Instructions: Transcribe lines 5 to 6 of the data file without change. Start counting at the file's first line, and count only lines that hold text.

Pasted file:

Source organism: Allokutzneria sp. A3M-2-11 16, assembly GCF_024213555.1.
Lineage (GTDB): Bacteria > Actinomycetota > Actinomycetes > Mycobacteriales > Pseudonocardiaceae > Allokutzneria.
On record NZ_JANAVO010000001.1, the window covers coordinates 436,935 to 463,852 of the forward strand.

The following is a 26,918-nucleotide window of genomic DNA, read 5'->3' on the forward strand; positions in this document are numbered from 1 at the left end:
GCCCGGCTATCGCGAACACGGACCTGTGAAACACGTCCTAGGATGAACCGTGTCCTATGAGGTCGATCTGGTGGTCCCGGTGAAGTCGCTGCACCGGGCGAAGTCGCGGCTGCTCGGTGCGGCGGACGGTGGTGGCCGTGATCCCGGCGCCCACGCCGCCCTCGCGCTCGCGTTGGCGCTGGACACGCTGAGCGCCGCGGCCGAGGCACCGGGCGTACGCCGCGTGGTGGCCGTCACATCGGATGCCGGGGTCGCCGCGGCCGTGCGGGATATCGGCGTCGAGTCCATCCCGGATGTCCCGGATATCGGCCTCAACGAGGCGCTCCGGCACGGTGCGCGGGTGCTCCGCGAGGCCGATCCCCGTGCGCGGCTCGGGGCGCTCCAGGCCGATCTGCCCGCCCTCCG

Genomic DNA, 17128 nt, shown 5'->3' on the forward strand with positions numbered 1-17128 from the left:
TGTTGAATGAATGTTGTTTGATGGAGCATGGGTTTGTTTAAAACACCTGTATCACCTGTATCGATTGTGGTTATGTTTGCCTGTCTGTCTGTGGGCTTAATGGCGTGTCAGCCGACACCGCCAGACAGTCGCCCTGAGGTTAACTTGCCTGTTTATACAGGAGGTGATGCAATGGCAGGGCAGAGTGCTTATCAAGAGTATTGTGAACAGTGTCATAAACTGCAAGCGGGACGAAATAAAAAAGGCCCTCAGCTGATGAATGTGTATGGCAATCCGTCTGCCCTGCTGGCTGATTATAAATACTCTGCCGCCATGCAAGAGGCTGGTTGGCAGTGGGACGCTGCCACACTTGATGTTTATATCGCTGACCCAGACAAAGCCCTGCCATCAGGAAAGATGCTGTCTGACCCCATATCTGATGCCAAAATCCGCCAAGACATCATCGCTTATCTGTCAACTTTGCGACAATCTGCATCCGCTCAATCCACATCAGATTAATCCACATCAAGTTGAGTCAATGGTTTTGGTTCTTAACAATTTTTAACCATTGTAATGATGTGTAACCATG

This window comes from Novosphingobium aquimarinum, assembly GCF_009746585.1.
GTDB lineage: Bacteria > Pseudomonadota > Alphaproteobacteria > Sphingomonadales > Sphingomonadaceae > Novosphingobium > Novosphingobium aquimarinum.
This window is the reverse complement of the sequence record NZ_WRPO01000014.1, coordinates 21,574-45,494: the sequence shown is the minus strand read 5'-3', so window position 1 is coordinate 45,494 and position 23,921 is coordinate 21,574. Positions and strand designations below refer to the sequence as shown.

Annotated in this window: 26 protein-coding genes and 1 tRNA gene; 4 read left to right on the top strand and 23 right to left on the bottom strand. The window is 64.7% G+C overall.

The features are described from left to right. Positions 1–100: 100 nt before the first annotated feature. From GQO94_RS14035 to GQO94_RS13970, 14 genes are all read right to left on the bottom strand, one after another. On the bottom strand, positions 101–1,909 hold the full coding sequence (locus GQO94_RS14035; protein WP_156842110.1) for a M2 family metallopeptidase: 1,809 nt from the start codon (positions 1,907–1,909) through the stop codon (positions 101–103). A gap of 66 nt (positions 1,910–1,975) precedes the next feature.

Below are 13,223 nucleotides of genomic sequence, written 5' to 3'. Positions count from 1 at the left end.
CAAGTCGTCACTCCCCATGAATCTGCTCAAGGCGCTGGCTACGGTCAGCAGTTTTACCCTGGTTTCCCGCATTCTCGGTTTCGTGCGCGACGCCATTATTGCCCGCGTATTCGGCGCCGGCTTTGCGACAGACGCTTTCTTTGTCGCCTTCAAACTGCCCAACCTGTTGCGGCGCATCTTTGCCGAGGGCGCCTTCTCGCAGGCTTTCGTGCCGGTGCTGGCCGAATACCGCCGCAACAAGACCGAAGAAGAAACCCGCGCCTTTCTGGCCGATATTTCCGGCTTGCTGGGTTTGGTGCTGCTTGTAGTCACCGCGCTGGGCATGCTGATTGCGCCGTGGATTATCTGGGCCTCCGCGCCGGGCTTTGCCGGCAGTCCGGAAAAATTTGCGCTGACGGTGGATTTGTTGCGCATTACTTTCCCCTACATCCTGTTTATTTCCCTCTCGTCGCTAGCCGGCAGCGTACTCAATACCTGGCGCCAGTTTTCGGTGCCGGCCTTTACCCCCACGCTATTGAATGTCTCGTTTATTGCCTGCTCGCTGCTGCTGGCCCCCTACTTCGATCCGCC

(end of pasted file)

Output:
GCCCGGCTATCGCGAACACGGACCTGTGAAACACGTCCTAGGATGAACCGTGTCCTATGAGGTCGATCTGGTGGTCCCGGTGAAGTCGCTGCACCGGGCGAAGTCGCGGCTGCTCGGTGCGGCGGACGGTGGTGGCCGTGATCCCGGCGCCCACGCCGCCCTCGCGCTCGCGTTGGCGCTGGACACGCTGAGCGCCGCGGCCGAGGCACCGGGCGTACGCCGCGTGGTGGCCGTCACATCGGATGCCGGGGTCGCCGCGGCCGTGCGGGATATCGGCGTCGAGTCCATCCCGGATGTCCCGGATATCGGCCTCAACGAGGCGCTCCGGCACGGTGCGCGGGTGCTCCGCGAGGCCGATCCCCGTGCGCGGCTCGGGGCGCTCCAGGCCGATCTGCCCGCCCTCCG

Genomic DNA, 17128 nt, shown 5'->3' on the forward strand with positions numbered 1-17128 from the left: